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Q: Statistics - Lottery like ( No Answer,   4 Comments )
Subject: Statistics - Lottery like
Category: Science > Math
Asked by: sibilance-ga
List Price: $20.00
Posted: 22 Mar 2006 15:09 PST
Expires: 21 Apr 2006 16:09 PDT
Question ID: 710714
Given: You have 60 numbers (1 through 60).  
Scenario 1.)What are the odds of selecting the following 6 numbers: 1,
2, 3, 4, 5, 6.
Scenario 2.)What are the odds of selecting the following 6 numbers: 1,
11, 17, 22, 34, 55.

Are the odds different and what are they?
There is no answer at this time.

Subject: Re: Statistics - Lottery like
From: ansel001-ga on 22 Mar 2006 16:53 PST
The odds are the same for either group of six numbers or any group of
six numbers.  I assume you want to select all six of them with just
six picks without replacement.

The probability of selecting six given numbers without replacement is:

(6/60)*(5/59)*(4/58)*(3/57)*(2/56)*(1/55) = 1/50,063,860
Subject: Re: Statistics - Lottery like
From: nelson-ga on 22 Mar 2006 19:23 PST
Although mathematically the probability is the same, you just know 1,
2, 3, 4, 5, 6 is less likely to happen somehow.
Subject: Re: Statistics - Lottery like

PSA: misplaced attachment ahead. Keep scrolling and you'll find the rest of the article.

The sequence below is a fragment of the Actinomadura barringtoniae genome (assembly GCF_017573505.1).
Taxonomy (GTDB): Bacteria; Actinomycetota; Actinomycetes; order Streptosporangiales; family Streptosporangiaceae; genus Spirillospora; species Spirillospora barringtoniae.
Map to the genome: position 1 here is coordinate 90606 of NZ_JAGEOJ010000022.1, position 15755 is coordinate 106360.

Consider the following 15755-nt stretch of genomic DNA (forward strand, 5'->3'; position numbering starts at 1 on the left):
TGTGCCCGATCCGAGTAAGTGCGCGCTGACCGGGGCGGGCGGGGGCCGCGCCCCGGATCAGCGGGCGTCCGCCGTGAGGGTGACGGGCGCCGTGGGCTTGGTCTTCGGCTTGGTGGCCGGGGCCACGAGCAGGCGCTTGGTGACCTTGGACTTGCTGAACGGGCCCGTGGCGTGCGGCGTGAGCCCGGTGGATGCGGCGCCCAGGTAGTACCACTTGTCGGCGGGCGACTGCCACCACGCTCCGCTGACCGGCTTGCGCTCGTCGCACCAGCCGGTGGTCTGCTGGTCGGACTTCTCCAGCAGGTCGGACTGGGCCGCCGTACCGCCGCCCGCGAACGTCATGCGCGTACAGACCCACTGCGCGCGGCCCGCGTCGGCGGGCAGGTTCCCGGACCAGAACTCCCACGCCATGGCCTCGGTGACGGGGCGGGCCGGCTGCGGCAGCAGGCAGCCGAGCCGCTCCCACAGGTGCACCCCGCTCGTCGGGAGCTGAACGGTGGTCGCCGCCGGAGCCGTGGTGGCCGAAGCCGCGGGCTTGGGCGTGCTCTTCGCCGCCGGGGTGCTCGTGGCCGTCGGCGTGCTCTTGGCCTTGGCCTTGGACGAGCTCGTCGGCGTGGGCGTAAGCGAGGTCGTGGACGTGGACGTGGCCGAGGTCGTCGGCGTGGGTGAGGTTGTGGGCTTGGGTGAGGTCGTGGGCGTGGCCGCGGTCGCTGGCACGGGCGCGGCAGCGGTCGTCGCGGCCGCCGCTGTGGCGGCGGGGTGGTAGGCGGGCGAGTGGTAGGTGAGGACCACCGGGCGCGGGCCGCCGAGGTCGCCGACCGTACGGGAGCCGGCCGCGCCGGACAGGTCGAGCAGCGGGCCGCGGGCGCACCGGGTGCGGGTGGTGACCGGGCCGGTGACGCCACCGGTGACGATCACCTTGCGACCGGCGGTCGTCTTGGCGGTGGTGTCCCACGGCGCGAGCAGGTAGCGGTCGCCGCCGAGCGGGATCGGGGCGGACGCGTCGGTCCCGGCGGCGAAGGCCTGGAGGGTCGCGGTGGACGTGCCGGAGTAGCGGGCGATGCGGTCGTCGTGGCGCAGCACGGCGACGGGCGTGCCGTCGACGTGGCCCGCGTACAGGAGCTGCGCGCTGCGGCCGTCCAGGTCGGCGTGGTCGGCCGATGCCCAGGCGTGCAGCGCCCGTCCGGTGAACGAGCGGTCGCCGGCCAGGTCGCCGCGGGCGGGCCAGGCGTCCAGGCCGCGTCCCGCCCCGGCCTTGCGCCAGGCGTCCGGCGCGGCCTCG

From: ansel001-ga on 22 Mar 2006 20:05 PST
This is where intuition fails you.  The set of numbers 1, 2, 3, 4, 5,
6 is not less likely to happen somehow than some other set.  But they
have a unique feel unlike any other set.  In reality you are comparing
by feel, this one special set against many other sets that all feel
similar to each other.  Not special.

1, 11, 17, 22, 34, 55
1, 12, 17, 22, 34, 55
1, 11, 17, 22, 34, 56

Three different sets.  But they all feel the same.  Not special.  They
all feel like NOT

1, 2, 3, 4, 5, 6

And so when one of them comes up, a set feels not special came up. 
And a not special set is more likely to come up, than a set that feels
special because there are so many more not special sets.  But a given,
individual not special set is no more likely to come up than the set
consisting of the first six counting numbers.
Subject: Re: Statistics - Lottery like
From: jack_of_few_trades-ga on 23 Mar 2006 05:20 PST
Of course, the real question asked is "what are the odds of SELECTING
the following 6 numbers: 1,2,3,4,5,6"

In the real lotery, I bet the numbers 1,2,3,4,5,6 are selected very
often by the people playing.  And because of this, if those number are
ever chosen as the winning numbers, then everyone who selected those
numbers will receive only a small portion of the total winnings
because they must split it with everyone else who selected those

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